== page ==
I’ve been catching up on my reading, and I realized we’ve just passed another interesting anniversary.
Ellis Island formally closed on November 12, 1954. I visited the island while chaperoning a middle-school educational trip to New York City about 15 years ago and got to see the museum. More than 12 million immigrants passed through its gates in more than a half century of service.
This information came from one of my favorite sources, The Writer’s Almanac, November 12, 2015. Since immigration is such a hot topic now, I’ve decided to copy their description in its entirety.
“Before 1890, when President Harrison designated it the first federal immigration center, the states had previously managed immigration themselves. New York’s Castle Garden station had single-handedly processed more than 8 million newcomers in the previous 40 years. As conditions in southern and eastern Europe worsened, and demand for religious asylum increased, officials prepared for what would be soon be the greatest human migration in the history of the world, deciding to greet the “huddled masses” before they ever hit shore.
On January 1st, 1894, a 15-year-old Irish girl named Annie Moore became the first person to be ushered through the gates at Ellis Island. The original Great Hall was built of southern yellow pine and served well until a fire in 1897 burned it to the ground along with all the country’s immigration records dating back to 1855. The government rebuilt quickly with fireproof concrete this time. First- and second-class passengers arriving in the U.S. were waved pass the island and given just a brief inspection on board to check for obvious disease. After docking in the shadow of the Statue of Liberty, the poorer third-class and steerage passengers were ferried to the island by barge where they underwent more thorough interviews. Officials observed the immigrants as they climbed the staircase into the main hall and marked a simple chalk code on the coats of those they suspected to be sickly. If you were in good health and your story checked out, processing might only take about five hours. Only 2 percent of all immigrants that passed through the gates were turned away, often for infectious disease.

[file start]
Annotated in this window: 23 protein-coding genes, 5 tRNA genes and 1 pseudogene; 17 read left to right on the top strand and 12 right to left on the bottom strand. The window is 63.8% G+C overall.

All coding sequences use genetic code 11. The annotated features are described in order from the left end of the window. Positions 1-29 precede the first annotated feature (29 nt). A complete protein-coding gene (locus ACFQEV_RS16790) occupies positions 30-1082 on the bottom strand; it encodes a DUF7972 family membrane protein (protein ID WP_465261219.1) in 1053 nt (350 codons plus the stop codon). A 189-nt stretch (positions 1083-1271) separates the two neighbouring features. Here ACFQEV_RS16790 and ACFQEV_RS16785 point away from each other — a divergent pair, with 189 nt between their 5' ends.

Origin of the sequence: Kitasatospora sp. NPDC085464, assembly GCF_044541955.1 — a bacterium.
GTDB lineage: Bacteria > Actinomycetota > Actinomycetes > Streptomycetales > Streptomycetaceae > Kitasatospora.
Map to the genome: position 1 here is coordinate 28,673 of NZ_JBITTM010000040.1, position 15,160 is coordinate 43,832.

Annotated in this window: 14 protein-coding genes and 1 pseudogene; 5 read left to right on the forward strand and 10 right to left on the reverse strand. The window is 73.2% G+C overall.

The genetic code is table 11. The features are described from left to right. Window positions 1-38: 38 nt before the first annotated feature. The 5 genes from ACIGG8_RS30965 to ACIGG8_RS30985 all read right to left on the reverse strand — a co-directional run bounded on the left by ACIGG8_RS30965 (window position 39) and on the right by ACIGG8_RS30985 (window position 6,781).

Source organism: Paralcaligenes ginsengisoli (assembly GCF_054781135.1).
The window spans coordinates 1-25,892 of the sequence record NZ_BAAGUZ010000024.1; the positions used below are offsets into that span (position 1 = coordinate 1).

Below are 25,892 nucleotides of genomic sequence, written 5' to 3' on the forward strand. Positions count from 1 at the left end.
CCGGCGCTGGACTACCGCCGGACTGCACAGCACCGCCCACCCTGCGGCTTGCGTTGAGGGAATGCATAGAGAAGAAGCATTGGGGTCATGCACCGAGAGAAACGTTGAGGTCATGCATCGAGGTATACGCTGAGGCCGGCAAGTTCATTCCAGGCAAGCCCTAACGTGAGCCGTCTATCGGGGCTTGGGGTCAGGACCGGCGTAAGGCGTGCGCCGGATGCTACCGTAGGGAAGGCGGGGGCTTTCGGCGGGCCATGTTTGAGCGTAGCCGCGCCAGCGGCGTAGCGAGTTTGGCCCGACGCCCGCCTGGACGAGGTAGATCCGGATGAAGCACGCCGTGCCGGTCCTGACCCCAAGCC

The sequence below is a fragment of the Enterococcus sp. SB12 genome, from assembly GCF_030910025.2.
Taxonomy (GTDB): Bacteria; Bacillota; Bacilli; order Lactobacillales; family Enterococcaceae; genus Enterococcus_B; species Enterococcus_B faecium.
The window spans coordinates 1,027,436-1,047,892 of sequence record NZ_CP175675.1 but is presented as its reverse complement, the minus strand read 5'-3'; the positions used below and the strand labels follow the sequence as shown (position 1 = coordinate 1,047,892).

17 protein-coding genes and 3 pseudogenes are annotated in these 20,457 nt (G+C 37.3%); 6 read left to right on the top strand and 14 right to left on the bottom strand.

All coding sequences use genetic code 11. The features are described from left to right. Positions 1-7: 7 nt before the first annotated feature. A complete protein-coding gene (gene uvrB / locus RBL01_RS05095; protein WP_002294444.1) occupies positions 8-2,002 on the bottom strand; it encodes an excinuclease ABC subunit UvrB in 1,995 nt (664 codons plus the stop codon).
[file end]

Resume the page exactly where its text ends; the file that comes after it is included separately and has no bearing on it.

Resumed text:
The facilities expanded constantly to meet the growing throngs of people, and engineers steadily increased the footprint of the island by dumping ship’s ballast and piling up landfill from construction of the first subway lines. The island was eventually expanded tenfold to roughly 30 square miles. In the year 1907 alone, more than a million people passed through the center. With the dawn of World War I, immigration from Europe began to slow. The Red Scare and a growing backlash against foreigners at home soon brought it to a crawl. After 1924, laws were passed allowing immigrants to be processed at foreign embassies, and Ellis Island was made into a detention center for suspected enemies.
On this day in 1954, the last detainee was released and the island was formally decommissioned. Abandoned for decades, in 1984 the island began the largest restoration undertaking in U.S. history, creating an Immigration Museum that has now drawn more than 30 million visitors. Today almost 40 percent of Americans can trace their ancestry through the gates of Ellis Island.”
The Writer’s Almanac with Garrison Keillor is produced by Prairie Home Productions and presented by American Public Media.